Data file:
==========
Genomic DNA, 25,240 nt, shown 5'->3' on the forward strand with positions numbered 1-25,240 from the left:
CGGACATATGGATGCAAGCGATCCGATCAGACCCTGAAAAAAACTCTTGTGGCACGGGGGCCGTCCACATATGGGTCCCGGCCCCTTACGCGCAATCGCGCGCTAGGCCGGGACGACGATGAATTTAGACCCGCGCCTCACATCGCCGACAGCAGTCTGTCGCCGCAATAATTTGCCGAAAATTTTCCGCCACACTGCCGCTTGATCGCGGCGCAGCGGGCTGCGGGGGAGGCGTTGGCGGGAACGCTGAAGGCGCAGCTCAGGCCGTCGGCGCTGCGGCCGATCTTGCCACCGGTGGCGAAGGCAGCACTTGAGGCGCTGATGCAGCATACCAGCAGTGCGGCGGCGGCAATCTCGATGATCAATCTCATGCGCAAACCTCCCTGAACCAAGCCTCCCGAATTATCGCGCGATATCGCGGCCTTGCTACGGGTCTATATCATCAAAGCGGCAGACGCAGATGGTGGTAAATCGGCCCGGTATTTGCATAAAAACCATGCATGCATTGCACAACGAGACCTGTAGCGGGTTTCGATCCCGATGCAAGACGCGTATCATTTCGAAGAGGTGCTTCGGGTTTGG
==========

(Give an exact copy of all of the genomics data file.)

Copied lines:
Genomic DNA, 25,240 nt, shown 5'->3' on the forward strand with positions numbered 1-25,240 from the left:
CGGACATATGGATGCAAGCGATCCGATCAGACCCTGAAAAAAACTCTTGTGGCACGGGGGCCGTCCACATATGGGTCCCGGCCCCTTACGCGCAATCGCGCGCTAGGCCGGGACGACGATGAATTTAGACCCGCGCCTCACATCGCCGACAGCAGTCTGTCGCCGCAATAATTTGCCGAAAATTTTCCGCCACACTGCCGCTTGATCGCGGCGCAGCGGGCTGCGGGGGAGGCGTTGGCGGGAACGCTGAAGGCGCAGCTCAGGCCGTCGGCGCTGCGGCCGATCTTGCCACCGGTGGCGAAGGCAGCACTTGAGGCGCTGATGCAGCATACCAGCAGTGCGGCGGCGGCAATCTCGATGATCAATCTCATGCGCAAACCTCCCTGAACCAAGCCTCCCGAATTATCGCGCGATATCGCGGCCTTGCTACGGGTCTATATCATCAAAGCGGCAGACGCAGATGGTGGTAAATCGGCCCGGTATTTGCATAAAAACCATGCATGCATTGCACAACGAGACCTGTAGCGGGTTTCGATCCCGATGCAAGACGCGTATCATTTCGAAGAGGTGCTTCGGGTTTGG